The U.S. Nuclear Regulatory Commission (NRC) is monitoring events at the Fort Calhoun nuclear power plant after a protective berm holding back floodwaters from the Missouri River collapsed early today.
The plant, located about 19 miles north of Omaha, Nebraska, is operated by Omaha Public Power District. NRC has been monitoring this plant since June 6th because of flooding along the river.
The situation at this plant, in spite of the reassurances of the operators and the NRC, has been a bit nerve wracking following on the heels of the Japanese disaster, especially for those of us who see the NRC more as an industry cheerleader than a safety agency.
On June 9th, a fire in an electrical switch room briefly knocked out cooling for a pool holding spent nuclear fuel, and just last October, the plant was cited because they failed to maintain procedures for combating a major flood, earning them a “yellow” safety violation. Since that time, the plant has put measures in place, but there is still concern about how effective these measures will be in the face of this record breaking flood event, especially in light of the most recent events.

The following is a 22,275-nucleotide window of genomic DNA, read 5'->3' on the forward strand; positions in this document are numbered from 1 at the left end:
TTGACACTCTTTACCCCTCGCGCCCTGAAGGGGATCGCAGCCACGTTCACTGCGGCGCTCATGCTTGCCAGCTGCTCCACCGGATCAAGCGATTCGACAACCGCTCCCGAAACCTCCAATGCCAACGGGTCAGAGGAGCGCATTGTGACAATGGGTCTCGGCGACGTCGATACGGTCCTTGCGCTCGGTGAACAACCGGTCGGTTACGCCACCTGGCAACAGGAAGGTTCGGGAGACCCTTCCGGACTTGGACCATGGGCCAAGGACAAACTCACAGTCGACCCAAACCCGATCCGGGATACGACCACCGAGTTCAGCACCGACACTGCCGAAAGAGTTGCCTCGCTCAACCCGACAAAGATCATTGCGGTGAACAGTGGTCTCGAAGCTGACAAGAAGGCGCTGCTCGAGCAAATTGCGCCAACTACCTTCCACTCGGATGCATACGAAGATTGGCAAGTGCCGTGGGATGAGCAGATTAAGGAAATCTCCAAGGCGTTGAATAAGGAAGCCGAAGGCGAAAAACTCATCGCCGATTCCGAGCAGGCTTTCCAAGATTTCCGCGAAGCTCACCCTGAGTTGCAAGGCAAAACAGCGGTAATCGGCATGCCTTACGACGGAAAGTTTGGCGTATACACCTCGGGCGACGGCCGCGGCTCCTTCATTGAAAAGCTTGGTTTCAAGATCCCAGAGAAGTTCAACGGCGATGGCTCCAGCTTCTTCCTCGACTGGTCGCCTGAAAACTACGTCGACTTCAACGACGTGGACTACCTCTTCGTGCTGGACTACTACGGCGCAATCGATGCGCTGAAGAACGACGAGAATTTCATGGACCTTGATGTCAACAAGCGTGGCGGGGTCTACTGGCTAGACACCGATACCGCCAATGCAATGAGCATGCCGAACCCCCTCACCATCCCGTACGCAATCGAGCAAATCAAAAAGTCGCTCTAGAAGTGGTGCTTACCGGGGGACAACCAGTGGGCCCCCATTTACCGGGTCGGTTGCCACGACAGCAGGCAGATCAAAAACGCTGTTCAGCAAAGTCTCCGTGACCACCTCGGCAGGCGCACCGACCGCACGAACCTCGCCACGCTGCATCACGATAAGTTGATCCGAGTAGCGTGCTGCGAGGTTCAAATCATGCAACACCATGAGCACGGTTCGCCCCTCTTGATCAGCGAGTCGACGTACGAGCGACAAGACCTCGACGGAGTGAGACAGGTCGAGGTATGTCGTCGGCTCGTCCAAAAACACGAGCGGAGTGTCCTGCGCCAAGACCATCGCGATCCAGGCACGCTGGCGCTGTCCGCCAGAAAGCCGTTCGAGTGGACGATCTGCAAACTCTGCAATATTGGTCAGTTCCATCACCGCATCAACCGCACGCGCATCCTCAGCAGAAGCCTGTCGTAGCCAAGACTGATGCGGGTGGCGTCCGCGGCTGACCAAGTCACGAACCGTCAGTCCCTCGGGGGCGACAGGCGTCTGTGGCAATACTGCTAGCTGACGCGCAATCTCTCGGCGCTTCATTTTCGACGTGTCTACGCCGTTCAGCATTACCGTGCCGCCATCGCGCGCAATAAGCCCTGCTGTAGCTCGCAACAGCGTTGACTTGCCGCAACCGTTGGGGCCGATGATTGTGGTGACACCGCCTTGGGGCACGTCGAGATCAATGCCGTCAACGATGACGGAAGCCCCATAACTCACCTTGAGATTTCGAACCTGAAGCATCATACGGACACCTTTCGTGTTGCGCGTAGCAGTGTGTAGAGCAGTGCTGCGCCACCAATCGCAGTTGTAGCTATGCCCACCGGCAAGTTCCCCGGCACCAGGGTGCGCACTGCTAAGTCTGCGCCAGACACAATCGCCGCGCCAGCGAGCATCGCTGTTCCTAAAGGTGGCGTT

A 2,000 foot-long, 8-foot-tall by 16-foot-wide, water-filled temporary berm was put in place to provide supplemental flood protection to the plant, but it collapsed about 1:25 a.m. today allowing floodwaters to surround the auxiliary and containment buildings. The operators and NRC are telling the public that the plant is protected by design to a floodwater level of 1014 mean sea level and that while the Missouri River is currently at 1006.3 feet, river levels are not expected to exceed 1008 feet.
Worst-case scenario plans are also in place if floodwaters should reach 1,014 feet, breech the levee and prohibit further use of emergency generators. In that circumstance, plant officials plan to tap into power lines running above the facility and/or utilize secondary backup generators housed at 1,036 feet.
Before floodwaters could flow into the cooling pool the river would need to rise to an incredibly unprecedented 1,038.5 feet, which we assume would also knock out those secondary backup generators housed at 1,036 feet. At that point, “what the Fukushima”, all bets are off.
The collapse of the berm also allowed floodwaters to surround the main electrical transformers, forcing the shutdown of electrical power. Operators transferred power from offsite sources routed through the main electrical transformers to the emergency diesel generators. Twelve hours later they were able to reconnect to offsite power.
Oh, and did we mention that there were tornados in the area over the weekend? Just a little added excitement.
Media coverage should provide updates for this situation and we’ll blog more about it has we receive information.